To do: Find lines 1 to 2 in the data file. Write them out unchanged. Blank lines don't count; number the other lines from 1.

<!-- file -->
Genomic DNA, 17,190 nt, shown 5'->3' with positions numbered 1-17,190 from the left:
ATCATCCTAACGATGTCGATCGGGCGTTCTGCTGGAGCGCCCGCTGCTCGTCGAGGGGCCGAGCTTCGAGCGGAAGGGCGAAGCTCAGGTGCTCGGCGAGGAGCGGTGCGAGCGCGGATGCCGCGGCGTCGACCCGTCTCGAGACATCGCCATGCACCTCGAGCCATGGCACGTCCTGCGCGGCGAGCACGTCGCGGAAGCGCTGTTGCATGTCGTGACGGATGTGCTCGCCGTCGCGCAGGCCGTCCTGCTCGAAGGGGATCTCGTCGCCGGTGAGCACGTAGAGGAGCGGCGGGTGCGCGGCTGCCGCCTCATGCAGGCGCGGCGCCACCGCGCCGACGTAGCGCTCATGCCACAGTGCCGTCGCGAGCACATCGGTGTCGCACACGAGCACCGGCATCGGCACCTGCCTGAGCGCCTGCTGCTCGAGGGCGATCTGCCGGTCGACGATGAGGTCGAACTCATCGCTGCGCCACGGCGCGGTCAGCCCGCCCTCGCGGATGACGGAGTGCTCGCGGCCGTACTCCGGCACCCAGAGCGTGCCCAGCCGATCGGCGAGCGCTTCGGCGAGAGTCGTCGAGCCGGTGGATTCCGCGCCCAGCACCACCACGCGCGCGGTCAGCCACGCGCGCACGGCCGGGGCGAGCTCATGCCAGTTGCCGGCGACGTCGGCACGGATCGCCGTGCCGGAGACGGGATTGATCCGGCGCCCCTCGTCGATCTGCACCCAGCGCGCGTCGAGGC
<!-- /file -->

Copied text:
Genomic DNA, 17,190 nt, shown 5'->3' with positions numbered 1-17,190 from the left:
ATCATCCTAACGATGTCGATCGGGCGTTCTGCTGGAGCGCCCGCTGCTCGTCGAGGGGCCGAGCTTCGAGCGGAAGGGCGAAGCTCAGGTGCTCGGCGAGGAGCGGTGCGAGCGCGGATGCCGCGGCGTCGACCCGTCTCGAGACATCGCCATGCACCTCGAGCCATGGCACGTCCTGCGCGGCGAGCACGTCGCGGAAGCGCTGTTGCATGTCGTGACGGATGTGCTCGCCGTCGCGCAGGCCGTCCTGCTCGAAGGGGATCTCGTCGCCGGTGAGCACGTAGAGGAGCGGCGGGTGCGCGGCTGCCGCCTCATGCAGGCGCGGCGCCACCGCGCCGACGTAGCGCTCATGCCACAGTGCCGTCGCGAGCACATCGGTGTCGCACACGAGCACCGGCATCGGCACCTGCCTGAGCGCCTGCTGCTCGAGGGCGATCTGCCGGTCGACGATGAGGTCGAACTCATCGCTGCGCCACGGCGCGGTCAGCCCGCCCTCGCGGATGACGGAGTGCTCGCGGCCGTACTCCGGCACCCAGAGCGTGCCCAGCCGATCGGCGAGCGCTTCGGCGAGAGTCGTCGAGCCGGTGGATTCCGCGCCCAGCACCACCACGCGCGCGGTCAGCCACGCGCGCACGGCCGGGGCGAGCTCATGCCAGTTGCCGGCGACGTCGGCACGGATCGCCGTGCCGGAGACGGGATTGATCCGGCGCCCCTCGTCGATCTGCACCCAGCGCGCGTCGAGGC